Let’s start with the big picture on interest rates. 90 central banks around the world have raised interest rates. This week, Indonesia, Norway, Philippines, Switzerland, Taiwan and the Bank of England all raised rates along with the Federal Reserve. Globally, the world is suffering from high bouts of inflation. The OECD chart below lists the damage to the largest economies and the OECD average.
To deal with inflation, the Fed raised rates yesterday by 75 basis points and indicated they expect to keep raising rates another 125 basis points by the end of 2022. If they follow through, this requires action to raise rates 75 basis points in November and 50 basis points in December.
The key question is why these levels?
To stop inflation, the Fed needs to end the monetary stimulus it created over the last 2 years to deal with the COVID shutdown. The Fed erred in 2021 when it believed inflation would be transitory despite rising levels and the new $1.9 trillion fiscal stimulus. This year’s delay gave inflation the ability to metastasize from goods to housing to services to rents to wages. The last 2 are sticky and problematic for the Fed. The supply chain issues were a symptom of the Fed’s over-stimulation/inaction and the Ukraine war sent all of this into a spiral the Fed now finds itself forced to act, and to act forcefully.
Back to the question of levels, the central bank is attempting to place interest rates above the rate of inflation. Yesterday, Chairman Jay Powell stated the Fed wants real interest rates above inflation across the entire yield curve. While the central bank monitors CPI for inflation, it uses another gauge to drive monetary policy actions. Core personal consumption expenditures is the preferred inflation guidepost. This gauge uses a basket of what consumers buy every month because it’s based on their spending. The table below shows the latest Bureau of Economic Analysis data.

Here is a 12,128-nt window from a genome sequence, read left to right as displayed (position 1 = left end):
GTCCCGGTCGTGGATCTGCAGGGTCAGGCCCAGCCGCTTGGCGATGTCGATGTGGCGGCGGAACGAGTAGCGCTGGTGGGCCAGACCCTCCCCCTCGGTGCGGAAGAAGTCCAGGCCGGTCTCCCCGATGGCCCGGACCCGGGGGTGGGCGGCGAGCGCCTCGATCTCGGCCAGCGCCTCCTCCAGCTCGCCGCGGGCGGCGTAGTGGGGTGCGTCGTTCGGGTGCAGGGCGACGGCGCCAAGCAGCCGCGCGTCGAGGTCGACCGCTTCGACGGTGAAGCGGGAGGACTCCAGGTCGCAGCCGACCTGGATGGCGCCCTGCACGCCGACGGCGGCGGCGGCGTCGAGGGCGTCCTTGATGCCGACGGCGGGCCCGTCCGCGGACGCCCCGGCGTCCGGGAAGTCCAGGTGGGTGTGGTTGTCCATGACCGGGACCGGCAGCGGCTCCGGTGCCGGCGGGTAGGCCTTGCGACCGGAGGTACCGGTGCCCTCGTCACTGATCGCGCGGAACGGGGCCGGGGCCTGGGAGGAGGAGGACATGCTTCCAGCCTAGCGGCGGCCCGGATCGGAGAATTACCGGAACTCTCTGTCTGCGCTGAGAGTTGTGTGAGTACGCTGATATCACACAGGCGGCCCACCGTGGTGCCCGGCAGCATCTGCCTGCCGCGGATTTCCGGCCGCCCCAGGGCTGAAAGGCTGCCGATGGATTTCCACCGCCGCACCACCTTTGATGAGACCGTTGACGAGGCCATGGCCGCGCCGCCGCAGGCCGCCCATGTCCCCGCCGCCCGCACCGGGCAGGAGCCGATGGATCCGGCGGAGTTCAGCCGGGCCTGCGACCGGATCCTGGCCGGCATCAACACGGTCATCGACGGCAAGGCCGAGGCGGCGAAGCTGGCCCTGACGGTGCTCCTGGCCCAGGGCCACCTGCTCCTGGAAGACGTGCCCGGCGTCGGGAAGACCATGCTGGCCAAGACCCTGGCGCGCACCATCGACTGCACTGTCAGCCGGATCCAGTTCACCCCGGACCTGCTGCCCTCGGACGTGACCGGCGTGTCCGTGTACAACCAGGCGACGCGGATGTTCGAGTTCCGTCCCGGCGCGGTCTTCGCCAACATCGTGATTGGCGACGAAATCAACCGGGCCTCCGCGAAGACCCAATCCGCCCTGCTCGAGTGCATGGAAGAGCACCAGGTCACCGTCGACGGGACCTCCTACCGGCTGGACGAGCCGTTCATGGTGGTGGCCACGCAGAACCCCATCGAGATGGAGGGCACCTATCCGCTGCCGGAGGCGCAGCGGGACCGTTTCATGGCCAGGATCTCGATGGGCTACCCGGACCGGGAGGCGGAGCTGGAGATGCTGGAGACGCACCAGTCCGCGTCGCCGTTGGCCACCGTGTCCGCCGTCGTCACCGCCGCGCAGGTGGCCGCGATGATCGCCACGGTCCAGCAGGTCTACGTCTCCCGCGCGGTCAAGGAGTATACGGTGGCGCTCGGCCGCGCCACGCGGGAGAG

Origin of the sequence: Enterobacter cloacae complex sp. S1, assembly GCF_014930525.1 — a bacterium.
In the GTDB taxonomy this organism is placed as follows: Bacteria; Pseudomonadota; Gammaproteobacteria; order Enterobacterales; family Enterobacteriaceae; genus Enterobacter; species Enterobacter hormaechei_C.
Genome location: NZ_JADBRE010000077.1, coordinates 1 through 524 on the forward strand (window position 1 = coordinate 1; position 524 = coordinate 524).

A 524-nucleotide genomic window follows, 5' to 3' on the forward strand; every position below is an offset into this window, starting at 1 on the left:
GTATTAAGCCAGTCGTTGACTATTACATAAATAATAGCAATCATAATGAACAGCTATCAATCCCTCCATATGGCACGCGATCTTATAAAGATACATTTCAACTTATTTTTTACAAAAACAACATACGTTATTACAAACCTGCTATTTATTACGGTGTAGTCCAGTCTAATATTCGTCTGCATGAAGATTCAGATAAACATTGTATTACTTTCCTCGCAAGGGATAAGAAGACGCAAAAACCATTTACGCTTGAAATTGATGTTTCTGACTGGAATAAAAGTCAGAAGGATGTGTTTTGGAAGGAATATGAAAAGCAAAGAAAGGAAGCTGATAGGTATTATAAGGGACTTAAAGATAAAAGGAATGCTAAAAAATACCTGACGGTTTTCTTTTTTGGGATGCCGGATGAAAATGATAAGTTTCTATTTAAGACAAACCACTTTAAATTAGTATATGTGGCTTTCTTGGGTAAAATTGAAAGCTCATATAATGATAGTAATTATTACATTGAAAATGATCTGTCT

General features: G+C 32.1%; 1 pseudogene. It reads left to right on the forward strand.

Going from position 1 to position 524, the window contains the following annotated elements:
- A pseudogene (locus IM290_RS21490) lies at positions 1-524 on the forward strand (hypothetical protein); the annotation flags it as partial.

Note the very last number on the right: 4.6%. This is what the Fed is targeting for Fed Funds. It’s why they want to raise rates to 4.5%.
Next Friday, we get updated data from the BEA on PCE. If core PCE drops, then we will see market expectations for future rate hikes drop and stock markets will likely rally. If core PCE rises, then we’ll see the opposite and stock markets will likely sell-off.
Sometimes our complex, chaotic financial world is really this simple.